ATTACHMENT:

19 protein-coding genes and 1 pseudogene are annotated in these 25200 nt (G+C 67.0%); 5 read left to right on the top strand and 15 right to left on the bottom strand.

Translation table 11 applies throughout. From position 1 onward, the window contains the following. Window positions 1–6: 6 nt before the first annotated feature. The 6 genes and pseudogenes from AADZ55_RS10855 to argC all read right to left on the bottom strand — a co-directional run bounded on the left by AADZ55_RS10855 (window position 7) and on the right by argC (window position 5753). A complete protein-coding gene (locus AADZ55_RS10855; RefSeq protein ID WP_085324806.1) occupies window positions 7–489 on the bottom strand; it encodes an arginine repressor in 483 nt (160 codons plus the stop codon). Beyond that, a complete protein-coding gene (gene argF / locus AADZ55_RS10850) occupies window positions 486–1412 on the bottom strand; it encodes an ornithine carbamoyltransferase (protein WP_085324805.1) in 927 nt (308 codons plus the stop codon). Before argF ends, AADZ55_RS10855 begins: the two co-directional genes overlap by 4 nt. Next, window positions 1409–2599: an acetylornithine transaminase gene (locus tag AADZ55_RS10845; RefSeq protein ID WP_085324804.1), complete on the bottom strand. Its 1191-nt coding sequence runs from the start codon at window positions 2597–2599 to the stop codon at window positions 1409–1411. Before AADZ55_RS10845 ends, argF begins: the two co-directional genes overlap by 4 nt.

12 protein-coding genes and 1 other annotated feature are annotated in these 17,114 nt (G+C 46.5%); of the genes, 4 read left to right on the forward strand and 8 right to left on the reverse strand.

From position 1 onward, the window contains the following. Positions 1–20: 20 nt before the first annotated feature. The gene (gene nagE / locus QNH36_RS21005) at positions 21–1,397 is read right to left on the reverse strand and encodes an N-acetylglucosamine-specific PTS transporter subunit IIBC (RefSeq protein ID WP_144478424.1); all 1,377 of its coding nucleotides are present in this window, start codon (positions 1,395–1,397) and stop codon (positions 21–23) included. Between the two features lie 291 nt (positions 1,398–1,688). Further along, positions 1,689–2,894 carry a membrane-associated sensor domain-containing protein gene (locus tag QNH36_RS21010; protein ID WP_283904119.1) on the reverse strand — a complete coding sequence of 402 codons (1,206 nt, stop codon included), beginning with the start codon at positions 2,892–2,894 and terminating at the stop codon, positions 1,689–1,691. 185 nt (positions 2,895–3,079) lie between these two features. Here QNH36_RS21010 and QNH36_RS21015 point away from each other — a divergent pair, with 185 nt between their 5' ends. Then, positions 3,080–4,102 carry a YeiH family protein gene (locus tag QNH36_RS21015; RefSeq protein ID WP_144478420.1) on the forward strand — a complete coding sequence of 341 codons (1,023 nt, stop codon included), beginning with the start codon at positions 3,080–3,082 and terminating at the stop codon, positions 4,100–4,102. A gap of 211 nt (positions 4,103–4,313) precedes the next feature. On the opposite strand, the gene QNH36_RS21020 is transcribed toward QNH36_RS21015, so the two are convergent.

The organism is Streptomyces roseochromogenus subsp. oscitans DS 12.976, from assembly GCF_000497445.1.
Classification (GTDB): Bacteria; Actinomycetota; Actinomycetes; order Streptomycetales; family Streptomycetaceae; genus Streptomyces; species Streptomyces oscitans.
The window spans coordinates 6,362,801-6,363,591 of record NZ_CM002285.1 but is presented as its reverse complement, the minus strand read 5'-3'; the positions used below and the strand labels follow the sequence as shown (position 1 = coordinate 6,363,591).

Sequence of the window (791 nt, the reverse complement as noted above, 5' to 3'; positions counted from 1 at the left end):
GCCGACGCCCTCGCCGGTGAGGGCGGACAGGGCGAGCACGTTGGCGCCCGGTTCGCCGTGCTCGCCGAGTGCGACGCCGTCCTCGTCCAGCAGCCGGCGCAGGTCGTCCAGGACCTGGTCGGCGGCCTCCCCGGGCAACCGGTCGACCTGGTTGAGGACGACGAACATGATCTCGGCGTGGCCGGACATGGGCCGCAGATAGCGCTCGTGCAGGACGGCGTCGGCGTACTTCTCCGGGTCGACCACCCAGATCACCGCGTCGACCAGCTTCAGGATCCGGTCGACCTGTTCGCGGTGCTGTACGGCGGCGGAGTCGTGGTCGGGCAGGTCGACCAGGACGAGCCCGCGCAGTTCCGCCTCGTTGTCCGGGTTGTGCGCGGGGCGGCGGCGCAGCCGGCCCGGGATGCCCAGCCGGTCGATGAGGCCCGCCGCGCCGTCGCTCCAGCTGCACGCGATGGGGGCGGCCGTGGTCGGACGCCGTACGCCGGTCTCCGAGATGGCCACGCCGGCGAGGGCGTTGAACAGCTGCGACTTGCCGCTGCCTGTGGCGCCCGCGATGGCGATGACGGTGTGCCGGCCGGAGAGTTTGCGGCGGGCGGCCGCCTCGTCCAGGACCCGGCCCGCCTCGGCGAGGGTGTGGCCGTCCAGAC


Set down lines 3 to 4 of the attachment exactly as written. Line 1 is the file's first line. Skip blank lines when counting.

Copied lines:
12 protein-coding genes and 1 other annotated feature are annotated in these 17,114 nt (G+C 46.5%); of the genes, 4 read left to right on the forward strand and 8 right to left on the reverse strand.

From position 1 onward, the window contains the following. Positions 1–20: 20 nt before the first annotated feature. The gene (gene nagE / locus QNH36_RS21005) at positions 21–1,397 is read right to left on the reverse strand and encodes an N-acetylglucosamine-specific PTS transporter subunit IIBC (RefSeq protein ID WP_144478424.1); all 1,377 of its coding nucleotides are present in this window, start codon (positions 1,395–1,397) and stop codon (positions 21–23) included. Between the two features lie 291 nt (positions 1,398–1,688). Further along, positions 1,689–2,894 carry a membrane-associated sensor domain-containing protein gene (locus tag QNH36_RS21010; protein ID WP_283904119.1) on the reverse strand — a complete coding sequence of 402 codons (1,206 nt, stop codon included), beginning with the start codon at positions 2,892–2,894 and terminating at the stop codon, positions 1,689–1,691. 185 nt (positions 2,895–3,079) lie between these two features. Here QNH36_RS21010 and QNH36_RS21015 point away from each other — a divergent pair, with 185 nt between their 5' ends. Then, positions 3,080–4,102 carry a YeiH family protein gene (locus tag QNH36_RS21015; RefSeq protein ID WP_144478420.1) on the forward strand — a complete coding sequence of 341 codons (1,023 nt, stop codon included), beginning with the start codon at positions 3,080–3,082 and terminating at the stop codon, positions 4,100–4,102. A gap of 211 nt (positions 4,103–4,313) precedes the next feature. On the opposite strand, the gene QNH36_RS21020 is transcribed toward QNH36_RS21015, so the two are convergent.